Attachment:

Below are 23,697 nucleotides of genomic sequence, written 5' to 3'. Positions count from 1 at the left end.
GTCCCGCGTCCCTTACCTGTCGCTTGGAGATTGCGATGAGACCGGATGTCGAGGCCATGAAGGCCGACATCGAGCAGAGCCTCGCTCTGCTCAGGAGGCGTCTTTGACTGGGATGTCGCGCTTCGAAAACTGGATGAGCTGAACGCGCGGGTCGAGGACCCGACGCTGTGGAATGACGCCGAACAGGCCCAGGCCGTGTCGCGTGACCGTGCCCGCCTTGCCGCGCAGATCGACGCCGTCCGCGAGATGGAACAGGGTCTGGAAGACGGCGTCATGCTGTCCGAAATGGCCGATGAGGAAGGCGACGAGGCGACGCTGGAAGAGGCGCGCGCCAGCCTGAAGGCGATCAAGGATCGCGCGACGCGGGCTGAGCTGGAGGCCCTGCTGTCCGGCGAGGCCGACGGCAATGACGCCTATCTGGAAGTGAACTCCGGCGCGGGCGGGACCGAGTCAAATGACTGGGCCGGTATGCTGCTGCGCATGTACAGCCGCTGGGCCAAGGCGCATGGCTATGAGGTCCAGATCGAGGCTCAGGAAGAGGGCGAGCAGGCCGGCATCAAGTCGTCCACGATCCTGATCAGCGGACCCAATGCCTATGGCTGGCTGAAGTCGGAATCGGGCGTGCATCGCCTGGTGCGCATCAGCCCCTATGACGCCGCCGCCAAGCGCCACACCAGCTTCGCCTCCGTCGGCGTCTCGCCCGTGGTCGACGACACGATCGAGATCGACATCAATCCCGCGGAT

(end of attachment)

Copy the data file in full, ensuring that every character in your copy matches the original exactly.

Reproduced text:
Below are 23,697 nucleotides of genomic sequence, written 5' to 3'. Positions count from 1 at the left end.
GTCCCGCGTCCCTTACCTGTCGCTTGGAGATTGCGATGAGACCGGATGTCGAGGCCATGAAGGCCGACATCGAGCAGAGCCTCGCTCTGCTCAGGAGGCGTCTTTGACTGGGATGTCGCGCTTCGAAAACTGGATGAGCTGAACGCGCGGGTCGAGGACCCGACGCTGTGGAATGACGCCGAACAGGCCCAGGCCGTGTCGCGTGACCGTGCCCGCCTTGCCGCGCAGATCGACGCCGTCCGCGAGATGGAACAGGGTCTGGAAGACGGCGTCATGCTGTCCGAAATGGCCGATGAGGAAGGCGACGAGGCGACGCTGGAAGAGGCGCGCGCCAGCCTGAAGGCGATCAAGGATCGCGCGACGCGGGCTGAGCTGGAGGCCCTGCTGTCCGGCGAGGCCGACGGCAATGACGCCTATCTGGAAGTGAACTCCGGCGCGGGCGGGACCGAGTCAAATGACTGGGCCGGTATGCTGCTGCGCATGTACAGCCGCTGGGCCAAGGCGCATGGCTATGAGGTCCAGATCGAGGCTCAGGAAGAGGGCGAGCAGGCCGGCATCAAGTCGTCCACGATCCTGATCAGCGGACCCAATGCCTATGGCTGGCTGAAGTCGGAATCGGGCGTGCATCGCCTGGTGCGCATCAGCCCCTATGACGCCGCCGCCAAGCGCCACACCAGCTTCGCCTCCGTCGGCGTCTCGCCCGTGGTCGACGACACGATCGAGATCGACATCAATCCCGCGGAT